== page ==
This 4.5-hour, hands-on workshop is for beginners who want to learn the differences between the 2 methods of making bar soap: cold & hot process soap making and combine both into 1 class. Cold-process soap making is the most popular, easiest & fastest soap-making method. Hot-process soap making is not the most popular type of soap making due to the look of the soap, which is described below, as well as the differences and benefits of each method. We'll cover the following: - The chemistry of soap making, the saponification reaction of various fats (oils/butters) & lye (NaOH) + other important soap terms like super-fatting & curing - Why certain fats are better for soap making than others (e.g. olive oil vs. avocado oil; shea butter vs. kokum butter) - Lye information & safety (read more below: "Safety First!") + why 2 types of lye are used in soap making - A brief history of soap making & what makes these 2 types of bar soap different from modern-day, commercial soap - The materials & ingredients needed and where to get them (I provide a suppliers' list as part of the class handout) - How to formulate a soap recipe based on your needs (e.g. dry skin, sensitive skin), using a very handy online soap calculator - How to test the pH of your soap to make sure it is safe to use - The step-by-step process of making & customizing your soap (1 batch of cold process & 1 batch of hot process) and what to do at home afterwards Formulating a balanced recipe is the most important & hardest part of soap making, so my goal is for you to go home feeling very capable & comfortable with the intricacies of the soap calculator and the chemistry of soap making. Go home with 2 customized products! In class, you will: - Choose 2 recipes that are best for your skin type (e.g. more conditioning or bubbly) - Make 8 oz. of each cold-process & hot-process soap (1 lb. total) - Take home your soap in the silicone molds of your choice, which you can keep and reuse (2-4 bars per batch or 4-8 bars total, depending on the mold) + add other additives, if desired (e.g. honey for extra conditioning, amaranth for exfoliation, your own fragrance from home*) Go home with 6 soap recipes and a thorough, step-by-step instructional handout, including the soap-making chemistry & history, ingredient info, lye safety, recipe-building instructions, a list of materials/equipment & online suppliers. All handouts are emailed as PDFs after the class. * Important Note: Everything is provided in the class, as well as some snacks & tea. However, fragrances are no longer offered in classes because continual exposure causes the teacher allergies, but you are free to bring your own fragrances from home to class to add to your products. They will be discussed in class. You must wear closed-toe shoes, a long-sleeved shirt and pants to this class. Safely First! Since lye, NaOH, is used in the Soap Making Workshop, you will be provided the best safety equipment for the class. A common question: is lye necessary for soap making? Yes! A base is needed with one hydroxide ion, so Sodium Hydroxide & Potassium Hydroxide are lye has many other uses as well! But, don't worry, there is no lye in the final product due to the chemical reaction that takes place between the carrier oils/butters and the lye, which is converted into salt! My goal is for you to understand what lye is, how to handle lye & to respect lye, not fear it! This class is for up to 3 students (contact Lindsay if there are more than 3 in your party) and lasts 5 hours. The main differences between hot-process and cold-process soap making are: The amount of time it takes to make the soap - Hot process: about 1-1.5 hours - Cold process: about 30-45 minutes The appearance of the soap & working with additives - Hot process: because the soap saponifies & cures during the cooking phase, it thickens and hardens before putting it in a mold; so it has a chunky, earthy-kind-of-appearance. This also makes it more difficult to add certain additives like color. - Cold process: because the soap is put in the mold while it is still a semi-liquid, it has a smooth, creamy appearance once cured. This consistency makes it better for working with certain additives like color; so swirling colors is much easier. The curing time - Hot process: ready to use after 24 hours (this is the main reason to make hot process soap). - Cold process: has to cure for at least 2 weeks; then you can use it. Possible Add-ons: - Lip balm (+$25; adds about 45 minutes) - Lotion (+$45; adds about 1.5 hrs) Other Available Classes: - Advanced cold process & liquid soap making - Beeswax candle making - Lotion Discounts are available for students that would like to make 3 or more products in 1 class. Contact Lindsay for more information. What makes Lindsay's DIY (Do-It-Yourself) classes unique? Much more goes into making natural, personal-care products than you might think. It's a science! So it is very important that you understand why you are doing something, not just how to do something. Each class begins with discussing the science behind making the product, why certain ingredients are needed & formulating recipes, which is often the hardest part. Then it's time to get hands-on, making the product with me as your guide. My goals are for you to have fun learning something new & making your product, and that you leave the class with a solid, educational foundation that you can build upon.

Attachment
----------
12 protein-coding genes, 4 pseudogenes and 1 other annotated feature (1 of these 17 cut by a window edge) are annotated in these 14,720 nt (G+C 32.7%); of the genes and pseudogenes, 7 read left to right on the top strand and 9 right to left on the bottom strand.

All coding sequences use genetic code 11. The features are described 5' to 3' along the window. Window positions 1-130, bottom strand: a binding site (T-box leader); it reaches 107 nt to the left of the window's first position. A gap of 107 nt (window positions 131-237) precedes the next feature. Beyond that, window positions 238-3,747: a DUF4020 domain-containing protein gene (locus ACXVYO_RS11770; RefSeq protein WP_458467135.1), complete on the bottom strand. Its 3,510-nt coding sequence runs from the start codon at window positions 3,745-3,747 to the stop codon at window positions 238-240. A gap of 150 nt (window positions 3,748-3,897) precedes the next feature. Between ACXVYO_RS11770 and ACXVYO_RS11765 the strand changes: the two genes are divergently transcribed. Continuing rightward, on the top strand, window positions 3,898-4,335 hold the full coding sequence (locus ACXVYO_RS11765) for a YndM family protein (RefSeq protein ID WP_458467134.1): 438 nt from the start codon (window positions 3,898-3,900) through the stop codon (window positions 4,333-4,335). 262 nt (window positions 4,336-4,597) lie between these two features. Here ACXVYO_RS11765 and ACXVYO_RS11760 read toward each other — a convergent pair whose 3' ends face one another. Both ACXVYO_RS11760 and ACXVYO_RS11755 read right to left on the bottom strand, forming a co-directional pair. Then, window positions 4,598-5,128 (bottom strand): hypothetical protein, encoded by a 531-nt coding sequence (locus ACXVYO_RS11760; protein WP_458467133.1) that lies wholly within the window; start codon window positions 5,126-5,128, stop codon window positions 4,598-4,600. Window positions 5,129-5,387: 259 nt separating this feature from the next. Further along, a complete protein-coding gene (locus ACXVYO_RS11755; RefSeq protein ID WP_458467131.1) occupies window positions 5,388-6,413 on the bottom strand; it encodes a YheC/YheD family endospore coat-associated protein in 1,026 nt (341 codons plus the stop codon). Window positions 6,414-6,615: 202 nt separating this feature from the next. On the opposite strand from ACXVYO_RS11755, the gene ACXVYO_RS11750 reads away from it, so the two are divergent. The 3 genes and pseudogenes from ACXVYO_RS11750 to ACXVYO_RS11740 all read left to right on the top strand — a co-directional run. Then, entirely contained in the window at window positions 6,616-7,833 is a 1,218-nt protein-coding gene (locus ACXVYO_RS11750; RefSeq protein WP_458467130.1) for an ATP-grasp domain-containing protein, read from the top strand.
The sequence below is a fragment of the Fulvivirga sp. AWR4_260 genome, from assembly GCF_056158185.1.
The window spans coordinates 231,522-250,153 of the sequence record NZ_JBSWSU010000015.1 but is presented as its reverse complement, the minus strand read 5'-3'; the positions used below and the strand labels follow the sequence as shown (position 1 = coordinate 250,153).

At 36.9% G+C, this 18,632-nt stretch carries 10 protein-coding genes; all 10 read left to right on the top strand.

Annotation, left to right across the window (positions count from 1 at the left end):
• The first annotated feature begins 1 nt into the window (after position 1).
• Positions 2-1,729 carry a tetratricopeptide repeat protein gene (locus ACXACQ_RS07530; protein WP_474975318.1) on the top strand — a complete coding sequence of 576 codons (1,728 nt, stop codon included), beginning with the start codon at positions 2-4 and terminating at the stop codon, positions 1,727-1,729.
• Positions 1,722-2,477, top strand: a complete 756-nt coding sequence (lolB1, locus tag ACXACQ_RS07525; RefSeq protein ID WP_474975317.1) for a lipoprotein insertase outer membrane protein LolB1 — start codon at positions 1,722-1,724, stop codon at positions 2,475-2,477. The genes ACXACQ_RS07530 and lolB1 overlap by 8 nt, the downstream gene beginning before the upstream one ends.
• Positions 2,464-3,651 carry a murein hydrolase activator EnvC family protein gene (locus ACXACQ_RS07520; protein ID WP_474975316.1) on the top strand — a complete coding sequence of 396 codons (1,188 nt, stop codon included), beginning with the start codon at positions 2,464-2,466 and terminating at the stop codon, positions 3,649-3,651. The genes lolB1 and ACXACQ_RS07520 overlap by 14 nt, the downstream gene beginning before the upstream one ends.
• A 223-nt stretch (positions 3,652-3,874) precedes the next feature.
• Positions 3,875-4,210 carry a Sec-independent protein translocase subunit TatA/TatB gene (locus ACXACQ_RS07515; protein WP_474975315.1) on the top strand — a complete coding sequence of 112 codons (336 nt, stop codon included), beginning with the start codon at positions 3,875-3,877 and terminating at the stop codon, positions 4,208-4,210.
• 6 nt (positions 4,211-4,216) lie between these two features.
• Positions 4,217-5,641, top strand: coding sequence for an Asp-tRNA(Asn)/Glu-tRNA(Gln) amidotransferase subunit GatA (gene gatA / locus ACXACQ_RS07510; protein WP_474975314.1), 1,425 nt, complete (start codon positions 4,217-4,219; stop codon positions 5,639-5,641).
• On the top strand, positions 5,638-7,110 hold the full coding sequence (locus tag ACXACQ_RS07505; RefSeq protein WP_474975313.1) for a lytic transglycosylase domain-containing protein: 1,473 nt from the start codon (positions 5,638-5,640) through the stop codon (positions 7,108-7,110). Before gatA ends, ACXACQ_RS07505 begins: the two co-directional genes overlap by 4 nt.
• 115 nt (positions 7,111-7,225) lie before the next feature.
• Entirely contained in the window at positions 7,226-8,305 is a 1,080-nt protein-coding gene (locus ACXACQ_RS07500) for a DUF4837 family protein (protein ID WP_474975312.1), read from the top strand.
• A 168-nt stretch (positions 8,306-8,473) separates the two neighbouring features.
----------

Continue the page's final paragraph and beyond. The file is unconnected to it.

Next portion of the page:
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Once this happens, all final details and changes pertaining to your reservation will be reflected only on the Verlocal platform and its emails, and not on any third-party sites.